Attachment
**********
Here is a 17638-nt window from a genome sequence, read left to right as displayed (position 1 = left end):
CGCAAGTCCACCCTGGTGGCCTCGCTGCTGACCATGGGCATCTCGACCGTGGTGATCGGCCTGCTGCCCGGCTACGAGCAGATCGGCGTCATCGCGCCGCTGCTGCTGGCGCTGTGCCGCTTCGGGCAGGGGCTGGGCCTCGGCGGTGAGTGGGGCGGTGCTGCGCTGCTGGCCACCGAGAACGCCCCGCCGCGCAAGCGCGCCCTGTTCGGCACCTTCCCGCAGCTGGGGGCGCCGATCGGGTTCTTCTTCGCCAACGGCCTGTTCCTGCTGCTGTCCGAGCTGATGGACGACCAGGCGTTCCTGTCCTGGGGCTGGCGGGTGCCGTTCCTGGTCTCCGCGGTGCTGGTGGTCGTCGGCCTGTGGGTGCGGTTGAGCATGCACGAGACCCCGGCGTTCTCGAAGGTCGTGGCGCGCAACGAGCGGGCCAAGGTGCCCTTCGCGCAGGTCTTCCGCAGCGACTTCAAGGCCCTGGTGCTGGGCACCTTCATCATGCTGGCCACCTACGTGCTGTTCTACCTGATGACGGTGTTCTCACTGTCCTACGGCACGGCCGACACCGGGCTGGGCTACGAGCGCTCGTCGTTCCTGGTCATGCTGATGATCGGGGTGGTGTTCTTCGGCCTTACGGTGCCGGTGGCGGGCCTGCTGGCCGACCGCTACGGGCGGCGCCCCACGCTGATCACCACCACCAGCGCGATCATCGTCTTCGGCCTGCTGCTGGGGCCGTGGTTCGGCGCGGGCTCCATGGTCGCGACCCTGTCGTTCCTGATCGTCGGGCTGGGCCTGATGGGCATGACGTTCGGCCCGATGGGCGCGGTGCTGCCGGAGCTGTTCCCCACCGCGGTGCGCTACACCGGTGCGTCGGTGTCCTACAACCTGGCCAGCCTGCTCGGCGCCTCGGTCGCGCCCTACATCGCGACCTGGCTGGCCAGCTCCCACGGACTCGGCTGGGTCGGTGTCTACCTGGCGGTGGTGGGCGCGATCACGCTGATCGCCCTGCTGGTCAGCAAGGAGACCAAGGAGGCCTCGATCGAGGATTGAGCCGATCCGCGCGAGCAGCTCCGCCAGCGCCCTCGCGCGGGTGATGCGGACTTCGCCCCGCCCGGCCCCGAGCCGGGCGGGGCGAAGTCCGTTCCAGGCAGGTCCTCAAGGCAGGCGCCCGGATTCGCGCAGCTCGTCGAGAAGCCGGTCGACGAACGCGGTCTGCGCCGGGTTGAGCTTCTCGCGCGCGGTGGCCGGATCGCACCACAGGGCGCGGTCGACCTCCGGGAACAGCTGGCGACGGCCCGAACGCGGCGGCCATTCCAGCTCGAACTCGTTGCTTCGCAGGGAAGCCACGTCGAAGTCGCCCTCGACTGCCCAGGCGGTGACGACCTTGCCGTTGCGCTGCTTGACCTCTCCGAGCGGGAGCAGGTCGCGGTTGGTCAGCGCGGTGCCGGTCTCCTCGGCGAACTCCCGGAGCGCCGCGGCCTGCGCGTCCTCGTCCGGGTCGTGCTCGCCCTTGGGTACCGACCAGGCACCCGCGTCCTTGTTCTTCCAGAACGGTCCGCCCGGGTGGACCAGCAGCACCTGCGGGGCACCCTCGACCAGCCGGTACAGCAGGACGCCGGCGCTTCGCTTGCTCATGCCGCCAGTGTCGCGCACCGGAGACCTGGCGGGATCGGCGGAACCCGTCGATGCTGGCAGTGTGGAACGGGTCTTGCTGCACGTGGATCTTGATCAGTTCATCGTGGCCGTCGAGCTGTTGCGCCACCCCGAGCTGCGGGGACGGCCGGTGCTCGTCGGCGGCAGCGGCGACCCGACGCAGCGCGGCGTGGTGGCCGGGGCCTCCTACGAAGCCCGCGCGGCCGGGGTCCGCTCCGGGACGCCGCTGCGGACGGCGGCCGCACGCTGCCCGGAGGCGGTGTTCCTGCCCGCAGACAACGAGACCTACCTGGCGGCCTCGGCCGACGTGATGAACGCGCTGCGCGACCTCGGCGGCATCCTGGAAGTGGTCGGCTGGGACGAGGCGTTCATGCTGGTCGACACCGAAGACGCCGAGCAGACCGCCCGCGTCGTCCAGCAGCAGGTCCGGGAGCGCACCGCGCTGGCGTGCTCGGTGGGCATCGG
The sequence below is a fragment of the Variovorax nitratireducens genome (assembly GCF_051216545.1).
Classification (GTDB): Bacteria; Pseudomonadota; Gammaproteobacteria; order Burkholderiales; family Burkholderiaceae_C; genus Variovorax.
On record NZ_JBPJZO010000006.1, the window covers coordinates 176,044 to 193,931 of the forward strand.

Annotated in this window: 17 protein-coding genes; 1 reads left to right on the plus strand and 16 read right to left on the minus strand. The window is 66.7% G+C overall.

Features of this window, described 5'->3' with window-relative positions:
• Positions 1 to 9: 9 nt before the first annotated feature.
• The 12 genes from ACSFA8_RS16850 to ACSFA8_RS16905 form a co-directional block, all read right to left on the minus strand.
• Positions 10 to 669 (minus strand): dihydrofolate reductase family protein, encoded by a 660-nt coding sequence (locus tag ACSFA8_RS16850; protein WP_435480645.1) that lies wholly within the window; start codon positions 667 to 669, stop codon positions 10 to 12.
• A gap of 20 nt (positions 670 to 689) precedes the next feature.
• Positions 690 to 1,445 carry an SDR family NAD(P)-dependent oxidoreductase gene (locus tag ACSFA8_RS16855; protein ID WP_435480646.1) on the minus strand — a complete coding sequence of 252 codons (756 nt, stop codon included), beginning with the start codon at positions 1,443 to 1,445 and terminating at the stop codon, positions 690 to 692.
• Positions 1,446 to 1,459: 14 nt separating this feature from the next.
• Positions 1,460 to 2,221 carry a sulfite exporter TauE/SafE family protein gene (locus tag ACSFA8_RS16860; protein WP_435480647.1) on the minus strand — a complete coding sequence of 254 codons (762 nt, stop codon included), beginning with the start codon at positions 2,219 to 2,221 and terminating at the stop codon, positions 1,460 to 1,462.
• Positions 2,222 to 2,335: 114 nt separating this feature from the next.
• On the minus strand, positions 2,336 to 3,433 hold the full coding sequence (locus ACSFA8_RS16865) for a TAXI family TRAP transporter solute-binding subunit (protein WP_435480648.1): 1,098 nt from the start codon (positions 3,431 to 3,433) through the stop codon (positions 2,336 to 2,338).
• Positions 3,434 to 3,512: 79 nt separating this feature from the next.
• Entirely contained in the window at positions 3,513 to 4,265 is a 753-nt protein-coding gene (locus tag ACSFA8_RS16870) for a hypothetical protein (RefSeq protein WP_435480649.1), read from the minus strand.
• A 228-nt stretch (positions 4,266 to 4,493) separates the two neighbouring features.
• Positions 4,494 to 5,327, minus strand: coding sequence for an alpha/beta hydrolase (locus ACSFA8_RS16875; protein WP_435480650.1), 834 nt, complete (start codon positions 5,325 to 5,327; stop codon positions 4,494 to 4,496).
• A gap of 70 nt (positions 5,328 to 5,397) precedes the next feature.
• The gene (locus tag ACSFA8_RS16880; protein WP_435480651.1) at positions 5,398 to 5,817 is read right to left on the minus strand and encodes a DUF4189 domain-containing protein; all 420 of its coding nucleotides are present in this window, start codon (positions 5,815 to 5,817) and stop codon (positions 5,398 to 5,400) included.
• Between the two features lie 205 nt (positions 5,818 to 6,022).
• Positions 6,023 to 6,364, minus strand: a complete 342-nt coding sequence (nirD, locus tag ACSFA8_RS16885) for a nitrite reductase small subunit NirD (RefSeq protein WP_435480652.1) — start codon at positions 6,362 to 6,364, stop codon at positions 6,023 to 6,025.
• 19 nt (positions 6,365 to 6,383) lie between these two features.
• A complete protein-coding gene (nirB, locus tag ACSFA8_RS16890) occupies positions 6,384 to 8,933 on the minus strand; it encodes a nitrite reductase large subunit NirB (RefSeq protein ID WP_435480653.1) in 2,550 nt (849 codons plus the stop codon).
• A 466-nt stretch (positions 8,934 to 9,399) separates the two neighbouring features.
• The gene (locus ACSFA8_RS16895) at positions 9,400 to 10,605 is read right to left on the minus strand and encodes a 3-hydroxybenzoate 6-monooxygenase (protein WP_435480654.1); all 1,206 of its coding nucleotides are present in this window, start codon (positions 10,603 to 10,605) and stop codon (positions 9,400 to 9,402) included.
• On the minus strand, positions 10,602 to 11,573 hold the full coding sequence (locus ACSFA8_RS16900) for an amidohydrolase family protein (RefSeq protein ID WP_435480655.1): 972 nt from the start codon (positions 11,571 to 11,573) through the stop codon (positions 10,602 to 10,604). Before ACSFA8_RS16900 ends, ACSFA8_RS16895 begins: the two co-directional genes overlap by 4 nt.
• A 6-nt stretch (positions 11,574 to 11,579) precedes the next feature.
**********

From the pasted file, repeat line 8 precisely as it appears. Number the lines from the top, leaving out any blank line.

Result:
• Positions 1 to 9: 9 nt before the first annotated feature.